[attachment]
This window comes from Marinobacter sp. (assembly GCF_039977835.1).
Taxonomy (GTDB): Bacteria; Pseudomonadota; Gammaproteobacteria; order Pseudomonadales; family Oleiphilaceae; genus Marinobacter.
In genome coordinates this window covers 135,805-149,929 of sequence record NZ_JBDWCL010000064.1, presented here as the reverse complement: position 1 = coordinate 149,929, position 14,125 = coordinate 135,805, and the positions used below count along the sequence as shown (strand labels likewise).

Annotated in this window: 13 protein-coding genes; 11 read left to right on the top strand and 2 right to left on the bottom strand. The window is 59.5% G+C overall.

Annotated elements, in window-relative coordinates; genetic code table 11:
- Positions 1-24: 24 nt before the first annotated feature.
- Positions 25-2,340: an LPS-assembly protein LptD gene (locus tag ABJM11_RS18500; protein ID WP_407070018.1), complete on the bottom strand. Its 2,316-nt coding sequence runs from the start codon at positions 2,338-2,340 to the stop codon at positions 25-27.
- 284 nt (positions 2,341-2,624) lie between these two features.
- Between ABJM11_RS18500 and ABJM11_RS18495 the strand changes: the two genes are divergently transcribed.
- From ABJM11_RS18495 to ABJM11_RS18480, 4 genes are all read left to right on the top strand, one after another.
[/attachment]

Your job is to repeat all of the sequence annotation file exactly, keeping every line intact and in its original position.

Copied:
This window comes from Marinobacter sp. (assembly GCF_039977835.1).
Taxonomy (GTDB): Bacteria; Pseudomonadota; Gammaproteobacteria; order Pseudomonadales; family Oleiphilaceae; genus Marinobacter.
In genome coordinates this window covers 135,805-149,929 of sequence record NZ_JBDWCL010000064.1, presented here as the reverse complement: position 1 = coordinate 149,929, position 14,125 = coordinate 135,805, and the positions used below count along the sequence as shown (strand labels likewise).

Annotated in this window: 13 protein-coding genes; 11 read left to right on the top strand and 2 right to left on the bottom strand. The window is 59.5% G+C overall.

Annotated elements, in window-relative coordinates; genetic code table 11:
- Positions 1-24: 24 nt before the first annotated feature.
- Positions 25-2,340: an LPS-assembly protein LptD gene (locus tag ABJM11_RS18500; protein ID WP_407070018.1), complete on the bottom strand. Its 2,316-nt coding sequence runs from the start codon at positions 2,338-2,340 to the stop codon at positions 25-27.
- 284 nt (positions 2,341-2,624) lie between these two features.
- Between ABJM11_RS18500 and ABJM11_RS18495 the strand changes: the two genes are divergently transcribed.
- From ABJM11_RS18495 to ABJM11_RS18480, 4 genes are all read left to right on the top strand, one after another.